The Ministry of Law will soon introduce a new Bill that forces landlords here to hand rental waivers to Small and Medium-sized Enterprise (SME) tenants who have suffered "a significant revenue drop" in recent months.
SMEs refer to companies that have less than S$100 million in annual turnover.
This is particularly pertinent in view of mandated business closures during the ongoing islandwide Circuit Breaker period, that all but cut off many businesses' revenue streams, especially those that offer in-person services, for example.
If it is passed, Deputy Prime Minister and Minister for Finance Heng Swee Keat says SME tenants can benefit from a total of four months' rental relief, which will be shared equally by the government and landlords here.
Other SME tenants in industrial and office properties will also be given "some" relief, which is expected to be elaborated further upon by the Ministry of Law when the Bill is introduced later on.
DPM Heng additionally noted that SMEs also already benefit from temporary relief from rental payment obligations till October.
This announcement was made as part of a new S$33 billion Fortitude Budget DPM Heng unveiled on Tuesday (May 26) in Parliament.
This is the fourth Budget, after the Unity, Resilience and Solidarity Budgets announced earlier this year, that projects a hefty S$74 billion deficit on the government's part for the financial year, including a S$31 million dip into our past reserves.
New draft law will also include temporary relief from late payment interest charges & other onerous contract terms
The Bill, said Heng, will also cover onerous contractual terms that may exist in rental agreements, such as late rent payment interest charges or financial penalties. It will additionally permit tenants to pay their rental arrears to their landlords through instalments.
"We deliberated on this matter very carefully. The government does not ordinarily intervene in contracts after they have been entered into. However... in exceptional situations such as this, the government needs to intervene, through legislation, with temporary targeted steps to safeguard the economic structure for the common good."
S$2 billion cash grant to offset rental costs for SMEs
Separately, Heng also announced a S$2 billion cash grant that will help offset rental costs for qualifying SMEs that operate out of private properties.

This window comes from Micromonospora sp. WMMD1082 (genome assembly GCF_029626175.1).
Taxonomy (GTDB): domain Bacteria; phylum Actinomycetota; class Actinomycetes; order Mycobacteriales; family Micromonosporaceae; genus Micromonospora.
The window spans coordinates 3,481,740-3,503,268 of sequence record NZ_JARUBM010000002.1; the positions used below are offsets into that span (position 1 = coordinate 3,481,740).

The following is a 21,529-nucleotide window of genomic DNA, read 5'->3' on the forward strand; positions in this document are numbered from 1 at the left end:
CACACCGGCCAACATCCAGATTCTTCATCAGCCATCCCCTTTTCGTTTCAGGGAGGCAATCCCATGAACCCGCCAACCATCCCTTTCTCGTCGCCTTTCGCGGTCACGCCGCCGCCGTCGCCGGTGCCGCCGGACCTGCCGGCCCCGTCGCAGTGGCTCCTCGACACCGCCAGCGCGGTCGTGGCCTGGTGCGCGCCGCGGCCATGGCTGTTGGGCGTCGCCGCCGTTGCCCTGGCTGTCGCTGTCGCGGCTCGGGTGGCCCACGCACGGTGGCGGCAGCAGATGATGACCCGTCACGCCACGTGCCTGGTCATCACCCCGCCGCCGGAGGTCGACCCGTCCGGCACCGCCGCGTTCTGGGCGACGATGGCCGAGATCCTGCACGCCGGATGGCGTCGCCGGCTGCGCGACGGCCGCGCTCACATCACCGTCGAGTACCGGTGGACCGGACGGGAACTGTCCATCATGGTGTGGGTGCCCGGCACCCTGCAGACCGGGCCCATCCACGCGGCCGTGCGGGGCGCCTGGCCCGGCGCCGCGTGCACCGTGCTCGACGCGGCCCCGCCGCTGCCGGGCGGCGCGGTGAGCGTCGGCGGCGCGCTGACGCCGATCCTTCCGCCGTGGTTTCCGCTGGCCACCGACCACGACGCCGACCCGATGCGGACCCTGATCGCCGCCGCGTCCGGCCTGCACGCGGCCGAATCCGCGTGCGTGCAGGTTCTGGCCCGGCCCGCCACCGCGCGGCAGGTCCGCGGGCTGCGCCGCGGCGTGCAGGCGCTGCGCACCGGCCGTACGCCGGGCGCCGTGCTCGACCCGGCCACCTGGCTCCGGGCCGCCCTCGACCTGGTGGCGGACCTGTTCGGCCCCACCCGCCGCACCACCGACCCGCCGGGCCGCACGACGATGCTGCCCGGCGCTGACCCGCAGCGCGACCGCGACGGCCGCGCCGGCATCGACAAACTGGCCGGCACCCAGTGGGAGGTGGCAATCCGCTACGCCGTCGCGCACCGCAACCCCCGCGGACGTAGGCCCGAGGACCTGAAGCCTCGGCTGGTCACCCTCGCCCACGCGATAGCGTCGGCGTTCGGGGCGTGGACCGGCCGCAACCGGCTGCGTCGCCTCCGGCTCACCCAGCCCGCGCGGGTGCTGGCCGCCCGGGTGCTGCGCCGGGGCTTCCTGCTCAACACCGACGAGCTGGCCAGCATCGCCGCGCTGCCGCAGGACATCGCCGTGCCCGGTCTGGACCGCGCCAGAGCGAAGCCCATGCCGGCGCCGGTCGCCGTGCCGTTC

In other to get the cash grant, these SMEs must have qualifying leases or licences commencing before March 25, 2020.
SME tenants who rent qualifying commercial properties (for instance, shops) will receive a cash grant of about 0.8 month's rent.
SME tenants who rent other non-residential properties (for example, industrial and office properties) will receive a cash grant of about 0.64 month's rent.
Taken together with the property tax rebates announced in the Unity and Resilience Budgets, this means that SME tenants who rent commercial properties will receive two months of rental relief, while SME tenants who rent other non-residential properties will receive one month of rental relief.
The new government cash grant will be disbursed automatically by IRAS to the qualifying property owners.
S$365 million to increase rental waivers for tenants in government premises
Separately, another S$365 million will go into increasing the rental waivers for businesses located in government-owned or managed non-residential premises.
- Stallholders in hawker centres and markets will receive five months' worth of rental waiver in total, with minimum waiver of S$200 per month.
- Commercial tenants will now get four months' worth of rental waiver in total. Eligible tenants/lessees may include those providing commercial accommodation, retail, F&B, recreation, entertainment, healthcare, and other services.
- Other non-residential tenants like those in premises used for industrial or agricultural purpose, or as an office, a business or science park, or a petrol station will get two months' worth of rental waiver in total.